Successful Treatment of Calciphylaxis With Pamidronate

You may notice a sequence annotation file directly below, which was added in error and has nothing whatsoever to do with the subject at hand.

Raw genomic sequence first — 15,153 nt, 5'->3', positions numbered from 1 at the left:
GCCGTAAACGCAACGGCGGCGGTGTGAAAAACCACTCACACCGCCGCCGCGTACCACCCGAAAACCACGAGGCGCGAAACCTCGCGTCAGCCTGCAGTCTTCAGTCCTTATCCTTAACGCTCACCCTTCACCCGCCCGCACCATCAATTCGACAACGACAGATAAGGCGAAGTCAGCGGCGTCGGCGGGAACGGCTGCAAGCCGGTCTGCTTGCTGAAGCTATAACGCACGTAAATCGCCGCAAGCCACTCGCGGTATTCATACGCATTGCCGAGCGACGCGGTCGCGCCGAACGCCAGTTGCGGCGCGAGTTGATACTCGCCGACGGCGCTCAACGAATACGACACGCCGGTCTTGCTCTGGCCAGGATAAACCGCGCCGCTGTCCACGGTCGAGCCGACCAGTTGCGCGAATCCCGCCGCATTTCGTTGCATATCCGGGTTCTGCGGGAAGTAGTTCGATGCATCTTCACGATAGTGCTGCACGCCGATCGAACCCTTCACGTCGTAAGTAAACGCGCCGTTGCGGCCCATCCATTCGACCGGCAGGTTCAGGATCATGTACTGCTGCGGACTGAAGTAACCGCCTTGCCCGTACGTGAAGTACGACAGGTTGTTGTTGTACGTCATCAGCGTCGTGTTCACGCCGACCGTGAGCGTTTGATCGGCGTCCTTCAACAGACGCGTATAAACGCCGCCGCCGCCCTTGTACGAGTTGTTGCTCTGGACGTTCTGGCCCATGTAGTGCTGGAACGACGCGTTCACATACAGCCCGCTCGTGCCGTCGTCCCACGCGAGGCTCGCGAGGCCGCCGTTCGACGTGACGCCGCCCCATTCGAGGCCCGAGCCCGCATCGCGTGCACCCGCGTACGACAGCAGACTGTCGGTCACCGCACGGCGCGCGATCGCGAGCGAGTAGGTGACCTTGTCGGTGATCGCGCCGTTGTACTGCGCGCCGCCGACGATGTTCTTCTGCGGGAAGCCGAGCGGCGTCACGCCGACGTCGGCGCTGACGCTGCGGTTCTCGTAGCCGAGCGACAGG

Calciphylaxis is a complication of chronic kidney disease characterized by necrotic lesion in the skin. Histological examination reveals microcalcification of medium-sized blood vessels. We report on a 21-month-old girl with end-stage renal disease with severe calcium-phosphate imbalance. Calciphylaxis process started when she received calcium gluconate intravenously the day before the surgery to correct hypocalcemia and continued progressively despite peritoneal dialysis and forced stopping calcium-containing medication. Pamidronate, 0.5 mg/kg/d, was administered for 6 days and then once a week for 5 weeks. After 1 week, the skin lesion started to heal and circulation improved, and after 6 weeks, all skin lesions completely recovered. Pamidronate was effective to stop calciphylaxis in this case with advanced renal insufficiency and severe calcium-phosphate imbalance. Medical or surgical debridement are not suggested and lesions might recover without scar by pamidronate.